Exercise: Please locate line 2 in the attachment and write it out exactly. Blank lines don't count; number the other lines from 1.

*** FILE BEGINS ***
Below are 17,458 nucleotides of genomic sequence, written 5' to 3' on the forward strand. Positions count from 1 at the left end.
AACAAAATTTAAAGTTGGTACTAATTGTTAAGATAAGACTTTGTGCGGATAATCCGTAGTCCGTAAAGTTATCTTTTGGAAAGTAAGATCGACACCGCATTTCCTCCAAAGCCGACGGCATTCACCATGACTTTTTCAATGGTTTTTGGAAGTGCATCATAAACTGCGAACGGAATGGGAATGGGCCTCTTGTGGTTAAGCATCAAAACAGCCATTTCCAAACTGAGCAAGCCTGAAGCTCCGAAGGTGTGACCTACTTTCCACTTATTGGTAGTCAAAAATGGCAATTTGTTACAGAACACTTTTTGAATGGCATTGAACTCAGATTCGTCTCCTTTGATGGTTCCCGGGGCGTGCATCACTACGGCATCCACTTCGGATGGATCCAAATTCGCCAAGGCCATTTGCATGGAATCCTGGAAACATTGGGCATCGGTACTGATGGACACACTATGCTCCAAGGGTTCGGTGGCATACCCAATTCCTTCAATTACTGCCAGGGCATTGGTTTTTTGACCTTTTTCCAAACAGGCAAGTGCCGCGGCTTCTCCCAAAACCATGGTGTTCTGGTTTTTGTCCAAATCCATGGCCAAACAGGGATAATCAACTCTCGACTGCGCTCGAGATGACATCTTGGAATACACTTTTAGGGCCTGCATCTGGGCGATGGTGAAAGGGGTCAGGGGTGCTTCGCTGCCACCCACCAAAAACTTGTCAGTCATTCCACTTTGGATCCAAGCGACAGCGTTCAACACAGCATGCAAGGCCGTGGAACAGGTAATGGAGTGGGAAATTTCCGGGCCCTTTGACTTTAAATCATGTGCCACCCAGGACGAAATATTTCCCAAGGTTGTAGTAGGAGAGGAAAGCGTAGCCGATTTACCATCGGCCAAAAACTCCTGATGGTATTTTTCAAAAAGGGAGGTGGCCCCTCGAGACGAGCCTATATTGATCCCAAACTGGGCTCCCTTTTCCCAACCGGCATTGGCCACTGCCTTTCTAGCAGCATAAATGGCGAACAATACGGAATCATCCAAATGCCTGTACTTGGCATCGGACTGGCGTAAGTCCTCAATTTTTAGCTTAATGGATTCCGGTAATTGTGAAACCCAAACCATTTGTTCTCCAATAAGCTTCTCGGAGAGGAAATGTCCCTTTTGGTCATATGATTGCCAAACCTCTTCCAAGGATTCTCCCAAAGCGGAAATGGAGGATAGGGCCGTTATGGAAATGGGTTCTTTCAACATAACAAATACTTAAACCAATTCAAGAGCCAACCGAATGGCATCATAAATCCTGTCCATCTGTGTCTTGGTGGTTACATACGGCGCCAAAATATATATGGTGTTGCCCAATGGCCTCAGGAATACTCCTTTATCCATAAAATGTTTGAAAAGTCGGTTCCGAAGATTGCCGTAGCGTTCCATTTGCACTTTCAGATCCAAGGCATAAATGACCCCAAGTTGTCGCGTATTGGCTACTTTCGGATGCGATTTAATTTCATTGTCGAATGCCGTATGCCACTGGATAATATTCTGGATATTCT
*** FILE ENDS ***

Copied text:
AACAAAATTTAAAGTTGGTACTAATTGTTAAGATAAGACTTTGTGCGGATAATCCGTAGTCCGTAAAGTTATCTTTTGGAAAGTAAGATCGACACCGCATTTCCTCCAAAGCCGACGGCATTCACCATGACTTTTTCAATGGTTTTTGGAAGTGCATCATAAACTGCGAACGGAATGGGAATGGGCCTCTTGTGGTTAAGCATCAAAACAGCCATTTCCAAACTGAGCAAGCCTGAAGCTCCGAAGGTGTGACCTACTTTCCACTTATTGGTAGTCAAAAATGGCAATTTGTTACAGAACACTTTTTGAATGGCATTGAACTCAGATTCGTCTCCTTTGATGGTTCCCGGGGCGTGCATCACTACGGCATCCACTTCGGATGGATCCAAATTCGCCAAGGCCATTTGCATGGAATCCTGGAAACATTGGGCATCGGTACTGATGGACACACTATGCTCCAAGGGTTCGGTGGCATACCCAATTCCTTCAATTACTGCCAGGGCATTGGTTTTTTGACCTTTTTCCAAACAGGCAAGTGCCGCGGCTTCTCCCAAAACCATGGTGTTCTGGTTTTTGTCCAAATCCATGGCCAAACAGGGATAATCAACTCTCGACTGCGCTCGAGATGACATCTTGGAATACACTTTTAGGGCCTGCATCTGGGCGATGGTGAAAGGGGTCAGGGGTGCTTCGCTGCCACCCACCAAAAACTTGTCAGTCATTCCACTTTGGATCCAAGCGACAGCGTTCAACACAGCATGCAAGGCCGTGGAACAGGTAATGGAGTGGGAAATTTCCGGGCCCTTTGACTTTAAATCATGTGCCACCCAGGACGAAATATTTCCCAAGGTTGTAGTAGGAGAGGAAAGCGTAGCCGATTTACCATCGGCCAAAAACTCCTGATGGTATTTTTCAAAAAGGGAGGTGGCCCCTCGAGACGAGCCTATATTGATCCCAAACTGGGCTCCCTTTTCCCAACCGGCATTGGCCACTGCCTTTCTAGCAGCATAAATGGCGAACAATACGGAATCATCCAAATGCCTGTACTTGGCATCGGACTGGCGTAAGTCCTCAATTTTTAGCTTAATGGATTCCGGTAATTGTGAAACCCAAACCATTTGTTCTCCAATAAGCTTCTCGGAGAGGAAATGTCCCTTTTGGTCATATGATTGCCAAACCTCTTCCAAGGATTCTCCCAAAGCGGAAATGGAGGATAGGGCCGTTATGGAAATGGGTTCTTTCAACATAACAAATACTTAAACCAATTCAAGAGCCAACCGAATGGCATCATAAATCCTGTCCATCTGTGTCTTGGTGGTTACATACGGCGCCAAAATATATATGGTGTTGCCCAATGGCCTCAGGAATACTCCTTTATCCATAAAATGTTTGAAAAGTCGGTTCCGAAGATTGCCGTAGCGTTCCATTTGCACTTTCAGATCCAAGGCATAAATGACCCCAAGTTGTCGCGTATTGGCTACTTTCGGATGCGATTTAATTTCATTGTCGAATGCCGTATGCCACTGGATAATATTCTGGATATTCT